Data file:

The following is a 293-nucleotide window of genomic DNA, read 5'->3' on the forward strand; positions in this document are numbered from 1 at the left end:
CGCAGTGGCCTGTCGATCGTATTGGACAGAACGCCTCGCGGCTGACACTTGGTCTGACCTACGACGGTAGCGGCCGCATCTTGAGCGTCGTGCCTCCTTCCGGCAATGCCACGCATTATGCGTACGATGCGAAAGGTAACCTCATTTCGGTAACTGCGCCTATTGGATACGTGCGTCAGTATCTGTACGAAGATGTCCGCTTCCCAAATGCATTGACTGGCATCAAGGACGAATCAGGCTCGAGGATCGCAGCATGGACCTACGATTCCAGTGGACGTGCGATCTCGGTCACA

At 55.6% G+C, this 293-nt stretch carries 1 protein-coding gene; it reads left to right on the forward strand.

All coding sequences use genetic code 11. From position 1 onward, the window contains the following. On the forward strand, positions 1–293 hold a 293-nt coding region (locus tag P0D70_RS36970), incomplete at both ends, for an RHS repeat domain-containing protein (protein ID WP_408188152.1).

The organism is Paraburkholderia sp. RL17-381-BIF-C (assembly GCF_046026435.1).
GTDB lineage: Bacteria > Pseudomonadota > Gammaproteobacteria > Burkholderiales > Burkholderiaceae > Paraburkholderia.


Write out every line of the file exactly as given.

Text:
The following is a 293-nucleotide window of genomic DNA, read 5'->3' on the forward strand; positions in this document are numbered from 1 at the left end:
CGCAGTGGCCTGTCGATCGTATTGGACAGAACGCCTCGCGGCTGACACTTGGTCTGACCTACGACGGTAGCGGCCGCATCTTGAGCGTCGTGCCTCCTTCCGGCAATGCCACGCATTATGCGTACGATGCGAAAGGTAACCTCATTTCGGTAACTGCGCCTATTGGATACGTGCGTCAGTATCTGTACGAAGATGTCCGCTTCCCAAATGCATTGACTGGCATCAAGGACGAATCAGGCTCGAGGATCGCAGCATGGACCTACGATTCCAGTGGACGTGCGATCTCGGTCACA

At 55.6% G+C, this 293-nt stretch carries 1 protein-coding gene; it reads left to right on the forward strand.

All coding sequences use genetic code 11. From position 1 onward, the window contains the following. On the forward strand, positions 1–293 hold a 293-nt coding region (locus tag P0D70_RS36970), incomplete at both ends, for an RHS repeat domain-containing protein (protein ID WP_408188152.1).

The organism is Paraburkholderia sp. RL17-381-BIF-C (assembly GCF_046026435.1).
GTDB lineage: Bacteria > Pseudomonadota > Gammaproteobacteria > Burkholderiales > Burkholderiaceae > Paraburkholderia.